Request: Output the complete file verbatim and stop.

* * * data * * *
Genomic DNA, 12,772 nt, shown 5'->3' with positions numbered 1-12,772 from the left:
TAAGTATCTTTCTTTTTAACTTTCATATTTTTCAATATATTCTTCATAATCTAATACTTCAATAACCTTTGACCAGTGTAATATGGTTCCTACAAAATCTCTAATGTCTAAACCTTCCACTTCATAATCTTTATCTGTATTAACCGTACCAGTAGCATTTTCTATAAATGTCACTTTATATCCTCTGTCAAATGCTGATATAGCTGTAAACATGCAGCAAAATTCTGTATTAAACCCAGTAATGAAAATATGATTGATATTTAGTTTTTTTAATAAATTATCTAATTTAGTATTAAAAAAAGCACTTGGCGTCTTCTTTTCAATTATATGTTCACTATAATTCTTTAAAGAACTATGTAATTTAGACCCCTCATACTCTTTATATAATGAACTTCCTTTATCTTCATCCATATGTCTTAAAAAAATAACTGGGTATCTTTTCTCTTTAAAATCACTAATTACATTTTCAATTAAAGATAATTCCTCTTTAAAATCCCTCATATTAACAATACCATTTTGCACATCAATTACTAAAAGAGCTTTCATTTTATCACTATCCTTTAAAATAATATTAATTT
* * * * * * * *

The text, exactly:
Genomic DNA, 12,772 nt, shown 5'->3' with positions numbered 1-12,772 from the left:
TAAGTATCTTTCTTTTTAACTTTCATATTTTTCAATATATTCTTCATAATCTAATACTTCAATAACCTTTGACCAGTGTAATATGGTTCCTACAAAATCTCTAATGTCTAAACCTTCCACTTCATAATCTTTATCTGTATTAACCGTACCAGTAGCATTTTCTATAAATGTCACTTTATATCCTCTGTCAAATGCTGATATAGCTGTAAACATGCAGCAAAATTCTGTATTAAACCCAGTAATGAAAATATGATTGATATTTAGTTTTTTTAATAAATTATCTAATTTAGTATTAAAAAAAGCACTTGGCGTCTTCTTTTCAATTATATGTTCACTATAATTCTTTAAAGAACTATGTAATTTAGACCCCTCATACTCTTTATATAATGAACTTCCTTTATCTTCATCCATATGTCTTAAAAAAATAACTGGGTATCTTTTCTCTTTAAAATCACTAATTACATTTTCAATTAAAGATAATTCCTCTTTAAAATCCCTCATATTAACAATACCATTTTGCACATCAATTACTAAAAGAGCTTTCATTTTATCACTATCCTTTAAAATAATATTAATTT